Syracuse football roundtable: Positives in the secondary, SU’s 2nd receiving threat and who has to step up against Virginia Tech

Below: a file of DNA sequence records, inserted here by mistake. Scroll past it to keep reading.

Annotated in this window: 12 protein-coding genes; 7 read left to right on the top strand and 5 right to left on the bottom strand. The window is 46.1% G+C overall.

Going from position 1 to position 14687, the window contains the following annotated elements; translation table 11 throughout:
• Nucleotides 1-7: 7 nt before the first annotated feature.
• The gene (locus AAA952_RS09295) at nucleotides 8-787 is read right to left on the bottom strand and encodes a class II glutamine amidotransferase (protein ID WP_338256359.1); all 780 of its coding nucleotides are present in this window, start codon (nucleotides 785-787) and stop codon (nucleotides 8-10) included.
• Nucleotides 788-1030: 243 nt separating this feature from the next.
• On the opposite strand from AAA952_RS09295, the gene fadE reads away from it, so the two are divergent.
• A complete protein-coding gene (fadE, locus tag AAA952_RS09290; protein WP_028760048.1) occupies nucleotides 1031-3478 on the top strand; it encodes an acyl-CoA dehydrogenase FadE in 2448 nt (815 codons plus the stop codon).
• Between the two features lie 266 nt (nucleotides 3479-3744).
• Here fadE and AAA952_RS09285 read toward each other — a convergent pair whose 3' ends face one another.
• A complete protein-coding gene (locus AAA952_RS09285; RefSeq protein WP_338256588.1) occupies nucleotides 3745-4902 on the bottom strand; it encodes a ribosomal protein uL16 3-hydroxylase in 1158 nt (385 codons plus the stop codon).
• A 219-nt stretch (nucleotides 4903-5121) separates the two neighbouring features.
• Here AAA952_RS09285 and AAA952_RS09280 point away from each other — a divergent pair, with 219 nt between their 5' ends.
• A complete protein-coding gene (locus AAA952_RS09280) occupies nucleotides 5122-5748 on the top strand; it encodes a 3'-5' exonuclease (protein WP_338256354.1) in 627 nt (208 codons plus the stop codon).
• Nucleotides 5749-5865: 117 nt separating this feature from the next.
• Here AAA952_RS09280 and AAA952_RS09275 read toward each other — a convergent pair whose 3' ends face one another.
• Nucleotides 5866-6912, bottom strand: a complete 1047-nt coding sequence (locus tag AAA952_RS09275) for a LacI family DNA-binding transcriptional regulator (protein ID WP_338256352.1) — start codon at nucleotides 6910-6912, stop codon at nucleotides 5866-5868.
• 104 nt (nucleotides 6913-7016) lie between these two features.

first_img Facebook Twitter Google+ Syracuse (2-4, 0-2 Atlantic Coast) hosts No. 17 Virginia Tech (4-1, 2-0) on Saturday at 3:45 p.m. It’s the two teams’ first meeting since the Hokies beat the Orange, 51-7, in 2003. Heading into the matchup, beat writers Tomer Langer, Chris Libonati and Jon Mettus answer three questions surrounding SU.1. Has the secondary had any bright spots amid its terrible start to the season?Tomer Langer: Do bright yellow flags flying because of pass interference calls count as “bright spots?” It’s been hard for this secondary, particularly after losing two starters to season-ending injuries. Daivon Ellison has had some nice moments, and most of the secondary has actually done a solid job tackling recently (when the DBs aren’t getting burned over the top) as Cordell Hudson, Kielan Whitner and Corey Winfield combined for 25 tackles against Wake Forest. And if we’re looking at silver linings, none of the DBs are seniors, so experience can only help for next year.Chris Libonati: If you watch games, you know this unit has had some head-scratching plays. That doesn’t fall totally on defensive coordinator Brian Ward, secondary coach Nick Monroe or any defensive back in particular because of the change in scheme. One player who has stood out as outdoing the rest of the secondary is Daivon Ellison. The 5-foot-8 safety has been impressive in clean-up duty from the back end for the Orange. Despite his size — he also only weighs 177 pounds, which is actually a nine-pound improvement over last season — he’s one of the secondary’s best tacklers. When he’s faced down bigger runners, he stays down and wraps up the ball carrier. Despite not starting in the first two games and not getting much playing time, he’s third for SU with 37 tackles. In coverage, he has one interception and hasn’t been beaten as often as his counterparts. His emergence has been and will be key for SU going forward.Jon Mettus: The secondary has looked bad for various reasons including miscommunications, poor coverage and bad routes taken to stop ball carriers. A lot of the big plays the Orange has given up — often for scores — fall on the shoulders of those in the secondary. Safety Daivon Ellison has looked the best after filling in for injured safeties Antwan Cordy and Kielan Whitner, now establishing himself as a starter. He makes plays at the line in the running games, looks like the best tackler in the secondary and has forced a fumble and snagged an interception. Cornerback Corey Winfield has been emerging slightly as a bright spot over the last three games where he’s recorded 15 tackles and broken up two passes, including a big hit in the backfield that led to an interception against Wake Forest. But he’s been plagued by missed tackles like almost every other defensive back.AdvertisementThis is placeholder textBryan Cereijo | Staff Photographer2. How desperate is Syracuse to develop a second threat from the wide receiver position?T.L.: I’m not sure it’s a matter of developing that second threat per se as much of a finding the other threats to be more consistent. Wake Forest game aside, Ervin Philips had at least six catches in every game this season and Steve Ishmael has five in each of his last two games. But the catches all seem to come on a few drives with the offense getting shut out at other points. The weapons are there; the offensive execution just needs to be more consistent.C.L.: Well, I think SU has two. Amba Etta-Tawo and Ervin Philips. I think Philips hasn’t gotten as many looks simply because Etta-Tawo has simply been that good. In its last game against Wake Forest, Eric Dungey looked away from Etta-Tawo a lot without a ton of success. Once SU can spray the ball over the field (and get mismatches at more than one spot) rather than concentrate on one area, it’ll have more success. That’s a long way to say SU needs another outside threat more than it just needs a second general threat. If Steve Ishmael proves to be that guy remains to be seen. He’s a good receiver, but his skillset also doesn’t jibe with the system he’s in all the time. Ishmael isn’t as quick as the other wide outs on the roster. More than a second threat, SU needs to figure out its offensive line.J.M.: It’s not just a second threat that Syracuse needs, it’s a third and maybe even fourth. Right now, Amba Etta-Tawo is the primary and basically only deep threat. Ervin Philips has established himself as the secondary threat with 42 catches to Etta-Tawo’s 51, but Philips has more than 500 yards fewer than Etta-Tawo. Part of it has to do with the outrageous success that Etta-Tawo is having — save for the hurricane-filled Wake Forest game — but against teams with better secondaries, Eric Dungey needs to throw the ball to more than just one or two receivers when throwing it close to 50 times per game. The Orange is going to likely rely on the short passing game more, too, with a struggling offensive line and running game. It’s time for Steve Ishmael, Brisly Estime and maybe even freshman Devin Butler to step up.3. Which SU player has to step up in order for Syracuse to have a chance against Virginia Tech?T.L.: The entire offensive line, honestly. A lot of pressure came up the middle last week against Wake Forest so some might single out Colin Byrne or either of the two guards. But the truth is that this patchwork group as a whole hasn’t been that strong. It hasn’t been terrible, but it’ll need to be solid not only in pass protection but in run blocking if SU has a chance to beat VT.C.L.: Aaron Roberts/Evan Adams. Colin Byrne said WFU sent double A-gap blitzes, which is a horrendous mess to pick up and is a nightmare when you consider how patched together the SU offensive line is right now. Byrne has played well in place of starter Jason Emerich and maybe even better than Emerich would have played, but it’ll be up to SU’s guards to aid in interior blitz pickup. And you best believe a defensive coordinator like Bud Foster is going to try to blow up the SU offensive line with blitzes. Dino Babers mentioned Foster’s previous work during Monday’s press conference. If Babers doesn’t want his squad to end up on a highlight film for Foster, he’ll need his interior linemen to be ready.J.M.: Colin Byrne. The success of this offensive line starts at the center, both in position and space. Pressure up the middle makes it impossible to run the ball (see the 11 tackles for a loss by Wake Forest) and hard to throw the ball (see Dino Babers’ postgame press conference where he mentioned that receivers were open but Dungey couldn’t see them because of the pressure). Dungey is mobile enough that he can step up to avoid pressure from the edges, but from the center is disastrous. Byrne has been the most critical of his own play and the play of the group recently (interestingly, Dino Babers decided not to make him available to the media this week). All eyes should be on him and the middle of the offensive line. Comments Published on October 13, 2016 at 11:03 pmlast_img read more